Contactless and chip-and-PIN payments
Contactless payment technology is growing across Slovakia. If a merchant accepts card payments, you can expect to pay this way for transactions under 20 euros.
Chip-and-PIN technology is also a staple of Slovakian payments. Provided you have a four-digit PIN, you should be able to pay this way with no problems.
Is it safe to use my credit card in Slovakia?
ATM and card payment scams aren’t particularly common in Slovakia, but it’s better to be safe than sorry. Here are some precautions you can take for increased security:
Use an ATM within a bank. If for some reason the ATM eats your card, you’ll be able to quickly retrieve it. Also, ATMs within banks are less likely to be tampered with. Should you use one outside a bank, check for devices attached to the reader and cash return slot.
Consider taking an additional credit card. You can use your primary card for payments and keep your back-up card in your hotel room safety deposit box. That way, you’ll never be left without money.
Keep your card in sight. Card cloning is rare in Slovakia, but just in case, don’t let your card out of your sight.
How to prepare before travelling to Slovakia
Get a credit card without foreign transaction fees. If you travel often, avoiding the 3% foreign transaction fee can save you a lot of money. Consider getting a travel credit card to avoid foreign transaction fees.
Opt for a Mastercard or Visa. They’re the most-widely accepted cards and Slovakia is no exception, though you can still use your American Express card in some locations. There are plenty of ATMs around if you want to withdraw cash, but it’s unlikely to be free.
Carry a back-up card. Try to always carry a second card when travelling abroad, given you don’t know what could happen to your primary card.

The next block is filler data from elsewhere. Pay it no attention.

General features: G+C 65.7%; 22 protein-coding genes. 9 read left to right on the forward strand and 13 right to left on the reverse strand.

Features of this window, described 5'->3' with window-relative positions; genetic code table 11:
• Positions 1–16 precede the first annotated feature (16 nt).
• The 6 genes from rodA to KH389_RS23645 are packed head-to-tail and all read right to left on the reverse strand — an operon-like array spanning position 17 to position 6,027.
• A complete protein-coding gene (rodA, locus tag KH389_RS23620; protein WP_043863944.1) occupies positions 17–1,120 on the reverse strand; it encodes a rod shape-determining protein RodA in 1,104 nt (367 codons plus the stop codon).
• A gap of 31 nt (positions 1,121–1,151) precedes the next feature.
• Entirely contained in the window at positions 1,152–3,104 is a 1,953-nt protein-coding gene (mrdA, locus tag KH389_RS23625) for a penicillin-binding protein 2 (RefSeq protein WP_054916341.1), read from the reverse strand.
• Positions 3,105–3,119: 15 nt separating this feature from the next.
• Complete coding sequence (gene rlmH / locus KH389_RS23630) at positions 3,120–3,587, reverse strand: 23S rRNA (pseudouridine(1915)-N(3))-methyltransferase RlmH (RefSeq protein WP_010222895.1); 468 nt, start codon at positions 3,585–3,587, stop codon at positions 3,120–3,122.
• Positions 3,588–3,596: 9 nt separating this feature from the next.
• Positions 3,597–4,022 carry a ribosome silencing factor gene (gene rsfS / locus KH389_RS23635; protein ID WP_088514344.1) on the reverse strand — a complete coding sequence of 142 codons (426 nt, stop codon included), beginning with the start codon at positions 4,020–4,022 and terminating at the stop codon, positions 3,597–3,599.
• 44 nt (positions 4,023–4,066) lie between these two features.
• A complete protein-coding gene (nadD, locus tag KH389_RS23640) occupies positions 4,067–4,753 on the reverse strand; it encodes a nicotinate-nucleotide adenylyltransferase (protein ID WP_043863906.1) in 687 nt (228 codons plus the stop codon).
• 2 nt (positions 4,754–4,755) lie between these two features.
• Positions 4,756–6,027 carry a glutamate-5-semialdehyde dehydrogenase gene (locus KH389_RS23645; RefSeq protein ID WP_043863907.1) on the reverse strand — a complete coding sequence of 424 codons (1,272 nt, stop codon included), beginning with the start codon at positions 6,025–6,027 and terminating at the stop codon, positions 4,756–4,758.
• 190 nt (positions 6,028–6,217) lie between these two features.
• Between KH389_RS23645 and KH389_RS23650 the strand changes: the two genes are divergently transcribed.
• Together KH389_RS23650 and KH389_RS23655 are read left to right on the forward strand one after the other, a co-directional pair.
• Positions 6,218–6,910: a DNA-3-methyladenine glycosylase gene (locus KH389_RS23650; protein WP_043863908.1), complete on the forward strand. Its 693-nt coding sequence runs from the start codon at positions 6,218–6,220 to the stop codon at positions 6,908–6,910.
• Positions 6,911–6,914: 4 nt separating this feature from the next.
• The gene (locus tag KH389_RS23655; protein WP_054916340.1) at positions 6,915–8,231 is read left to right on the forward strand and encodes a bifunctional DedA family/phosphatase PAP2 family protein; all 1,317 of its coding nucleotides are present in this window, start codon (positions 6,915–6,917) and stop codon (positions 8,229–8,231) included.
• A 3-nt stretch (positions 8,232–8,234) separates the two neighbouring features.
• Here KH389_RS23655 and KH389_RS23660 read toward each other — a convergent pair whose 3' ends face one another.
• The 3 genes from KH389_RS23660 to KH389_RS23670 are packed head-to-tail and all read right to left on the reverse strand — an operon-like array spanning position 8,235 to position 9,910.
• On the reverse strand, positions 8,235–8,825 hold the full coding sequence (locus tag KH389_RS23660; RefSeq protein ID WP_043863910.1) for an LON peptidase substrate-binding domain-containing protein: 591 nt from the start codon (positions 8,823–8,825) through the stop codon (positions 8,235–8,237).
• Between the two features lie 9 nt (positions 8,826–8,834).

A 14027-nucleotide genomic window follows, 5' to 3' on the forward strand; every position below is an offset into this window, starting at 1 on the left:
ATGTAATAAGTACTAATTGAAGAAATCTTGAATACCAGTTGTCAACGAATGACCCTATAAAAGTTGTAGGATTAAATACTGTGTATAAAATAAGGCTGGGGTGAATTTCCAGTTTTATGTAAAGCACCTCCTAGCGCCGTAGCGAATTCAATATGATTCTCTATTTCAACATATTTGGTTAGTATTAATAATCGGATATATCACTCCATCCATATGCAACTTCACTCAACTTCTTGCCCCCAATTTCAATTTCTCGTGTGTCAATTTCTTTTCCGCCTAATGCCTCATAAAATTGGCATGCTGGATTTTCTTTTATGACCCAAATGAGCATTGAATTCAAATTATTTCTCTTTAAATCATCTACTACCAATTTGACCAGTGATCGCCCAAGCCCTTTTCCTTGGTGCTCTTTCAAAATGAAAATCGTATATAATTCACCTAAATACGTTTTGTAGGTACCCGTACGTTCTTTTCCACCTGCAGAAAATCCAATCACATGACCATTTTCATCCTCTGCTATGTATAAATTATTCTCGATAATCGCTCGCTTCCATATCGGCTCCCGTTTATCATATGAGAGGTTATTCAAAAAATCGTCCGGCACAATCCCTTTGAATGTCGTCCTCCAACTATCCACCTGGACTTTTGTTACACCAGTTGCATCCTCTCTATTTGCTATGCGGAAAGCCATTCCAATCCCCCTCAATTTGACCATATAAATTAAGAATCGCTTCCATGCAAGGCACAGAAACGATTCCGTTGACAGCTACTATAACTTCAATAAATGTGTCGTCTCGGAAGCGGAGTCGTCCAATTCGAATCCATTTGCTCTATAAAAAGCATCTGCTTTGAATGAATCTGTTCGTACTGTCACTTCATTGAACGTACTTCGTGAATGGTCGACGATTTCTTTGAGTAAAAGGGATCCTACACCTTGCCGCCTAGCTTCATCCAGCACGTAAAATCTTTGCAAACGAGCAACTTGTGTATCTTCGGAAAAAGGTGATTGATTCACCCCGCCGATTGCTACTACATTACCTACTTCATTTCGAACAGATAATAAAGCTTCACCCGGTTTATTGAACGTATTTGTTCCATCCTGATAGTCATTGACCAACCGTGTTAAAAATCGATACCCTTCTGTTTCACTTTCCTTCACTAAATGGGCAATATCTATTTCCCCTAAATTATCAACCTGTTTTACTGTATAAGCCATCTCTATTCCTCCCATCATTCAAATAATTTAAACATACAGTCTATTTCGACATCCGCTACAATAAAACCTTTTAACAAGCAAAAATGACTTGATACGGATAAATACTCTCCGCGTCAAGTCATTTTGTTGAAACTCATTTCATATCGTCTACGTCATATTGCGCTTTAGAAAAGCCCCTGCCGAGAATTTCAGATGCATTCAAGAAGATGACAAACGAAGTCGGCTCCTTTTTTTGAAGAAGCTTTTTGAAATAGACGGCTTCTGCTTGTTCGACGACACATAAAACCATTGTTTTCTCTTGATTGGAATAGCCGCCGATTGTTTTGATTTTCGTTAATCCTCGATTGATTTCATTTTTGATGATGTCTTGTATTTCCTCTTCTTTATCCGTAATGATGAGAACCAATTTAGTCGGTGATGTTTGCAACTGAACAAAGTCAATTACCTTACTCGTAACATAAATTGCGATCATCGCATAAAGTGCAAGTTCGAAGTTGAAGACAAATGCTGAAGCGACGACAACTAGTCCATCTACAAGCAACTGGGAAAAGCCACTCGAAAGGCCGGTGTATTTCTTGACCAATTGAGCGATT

Get some cash. If you want to make a cash withdrawal, keep in mind that credit cards have additional fees while most debit cards don’t.
Inform your bank that you’re travelling to Slovakia. If you don’t let your bank know ahead of time the dates you’ll be away and where you’ll be, it may block your card if it suspects the charges are fraudulent.
Make a note of your bank’s phone number. If you lose your card or have payment issues, you’ll be able to call the bank to resolve it.
Does public transport in Slovakia accept credit cards?
You can buy bus and train tickets using a credit card. Taxi drivers will want to be paid in cash, unless you book a cab using a mobile app such as Hopin or Taxify.
If you travel to Slovakia, you can safely use your credit card to make payments and withdraw cash. You’ll just have to be careful to not incur fees that you could otherwise avoid. With a decent travel credit card, you’ll avoid paying foreign transaction fees. By simply declining the DCC when offered, you’ll also avoid a poor exchange rate or commission.
Frequently asked questions
If you’re stranded without cash in Slovakia, check out our money transfer page to find the fastest and easiest way to send money.
Slovakia is part of the European Union and adopted the euro in 2009
Euro notes come in denominations of 5, 10, 20, 50, 100, 200 and 500. You can get 1 and 2 euro coins, as well as 1, 2, 5, 10, 20 and 50 cent coins.
Historical rate chart of GBP and EUR
Updated: 14 Apr 2021 05:45:49 UTC
The largest banks operating in Slovakia are: CSOB Banka (KBC), Postova Banka, Slovenska Sporitelna (Erste Bank) , Tatra Banka (Raiffeisen), VUB Banka (Intesa).
You may wish to check with your bank to see if it has an active partnership with any of the local Slovakian banks. If it does, you could save on ATM withdrawal fees.
Chris Lilly is a publisher at finder.com. He's a specialist in credit-based products including business and personal loans, mortgages and credit cards, and is passionate about helping UK consumers make informed decisions about their borrowing. In his spare time Chris likes forcing his kids to exercise more.